You come to fetch me from my work tonight

When supper’s on the table, and we’ll see

If I can leave off burying the white

Soft petals fallen from the apple tree

(Soft petals, yes, but not so barren quite,

Mingled with these, smooth bean and wrinkled pea),

And go along with you ere you lose sight

Of what you came for and become like me,

Slave to a springtime passion for the earth.

So far, what we have is a lovely poem about gardening. But then matters shift, and the poem becomes richer and stranger.

How Love burns through the Putting in the Seed

On through the watching for that early birth

When, just as the soil tarnishes with weed,

The sturdy seedling with arched body comes

Shouldering its way and shedding the earth crumbs.

Anyone with a passion for gardening will recognize the feelings that infuse the poem. In the springtime, people fall in love with planting and with imagining the bounty to come. It’s the time of hope for the gardener before pests or bad weather interfere with the dream of plenty. Frost himself was a gardener and intimately knew the passion for growing.

Yet the poem is about more than gardening, much as “Stopping by Woods” is about more than a sleigh-ride in the cold. It is also about the act of love, putting in the seed that leads to pregnancy and birth. “Love burns through the Putting in the Seed”: life begins with sex, passion inspired by love. But love continues on past the moment of lovemaking, into the days of pregnancy, when husband and wife together wait for birth. And then comes the seedling, the child, sturdy and strong, “shouldering” away the earth crumbs.

The poem is about fidelity. The husband is there for the act of love, yes. But he’ll be there through the pregnancy and on to the birth. This is a marriage poem, about a love that will abide on into the future, going beyond simple passion into regions of care, compassion, and respect.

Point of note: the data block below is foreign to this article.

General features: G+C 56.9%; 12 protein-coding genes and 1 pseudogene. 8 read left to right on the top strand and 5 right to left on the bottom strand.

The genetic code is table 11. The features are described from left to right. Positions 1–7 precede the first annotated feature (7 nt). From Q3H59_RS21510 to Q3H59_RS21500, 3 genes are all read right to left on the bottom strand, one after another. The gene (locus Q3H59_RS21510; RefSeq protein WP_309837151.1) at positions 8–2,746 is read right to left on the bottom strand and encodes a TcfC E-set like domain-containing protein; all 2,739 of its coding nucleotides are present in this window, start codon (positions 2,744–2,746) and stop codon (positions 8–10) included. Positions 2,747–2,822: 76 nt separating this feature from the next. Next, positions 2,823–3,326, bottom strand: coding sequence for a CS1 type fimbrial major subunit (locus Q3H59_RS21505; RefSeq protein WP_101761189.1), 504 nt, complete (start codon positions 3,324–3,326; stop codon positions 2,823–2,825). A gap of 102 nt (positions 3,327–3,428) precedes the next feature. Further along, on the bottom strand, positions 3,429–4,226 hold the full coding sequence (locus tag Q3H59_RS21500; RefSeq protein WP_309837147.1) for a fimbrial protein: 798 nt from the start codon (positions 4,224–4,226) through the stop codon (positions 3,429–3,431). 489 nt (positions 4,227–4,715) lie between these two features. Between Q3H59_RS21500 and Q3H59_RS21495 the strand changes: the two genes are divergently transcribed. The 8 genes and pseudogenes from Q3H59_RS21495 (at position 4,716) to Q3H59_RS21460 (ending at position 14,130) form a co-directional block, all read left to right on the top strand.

Like “Stopping by Woods,” the poem is up to two things at once. You can read it as a simple hymn to the joys of spring planting, and not be wrong. But you can also see it as a hymn to sex, marital love, and devotion. Frost wouldn’t have blinked twice if you missed the sexual connotations of the poem; just as he’d probably have been unfazed if you read “Stopping by Woods” and said nothing about easeful death. If you want to follow Frost into his depths, that’s fine; if not, his reputation as the good white-maned poet of New England remains intact.

Frost has a genius for doing two things at once. In “Birches,” he makes a boy’s tree climbing, which combines daring with studious care, into a metaphor for how to live one’s life, balancing risk and bravado. In “Two Tramps at Mud Time,” Frost shows us subtly how chopping wood feeds his poetic art. It helps him combine his avocation (farming) with his vocation (writing). They merge, he writes, “as my own two eyes make one in sight.” Farming provides Frost with the subjects and metaphors for his poems. He surely feels that the country and the farm are the places where reality is most intensely concentrated. “Mending Wall” is a poem about two men restoring a stone wall, and it’s also a brilliantly revealing encounter between progressive and conservative temperaments. “Something there is that doesn’t love a wall,” says that progressive. To that the conservative replies, “Good fences make good neighbors.” When pushed, he says it again. “He will not go behind his father’s saying, / And he likes having thought of it so well …” The resonances of the poem reach forward in time to us and all of our current talk about borders and limits, and the building of walls.

Frost offers surface pleasures, to be sure, and they are very real. Readers who simply stop and savor them won’t be making a mistake. But he also invites you to experience perceptions and possibilities that are more richly complex. One hundred and fifty years after his birth, it’s worth our while to go back and read him again, and yet again.

Permission required for reprinting, reproducing, or other uses.

Mark Edmundson is University Professor at the University of Virginia. His books include Self and Soul: A Defense of Ideals and The Heart of the Humanities: Reading, Writing, Teaching. His latest book is The Age of Guilt: The Super-Ego in the On-Line World.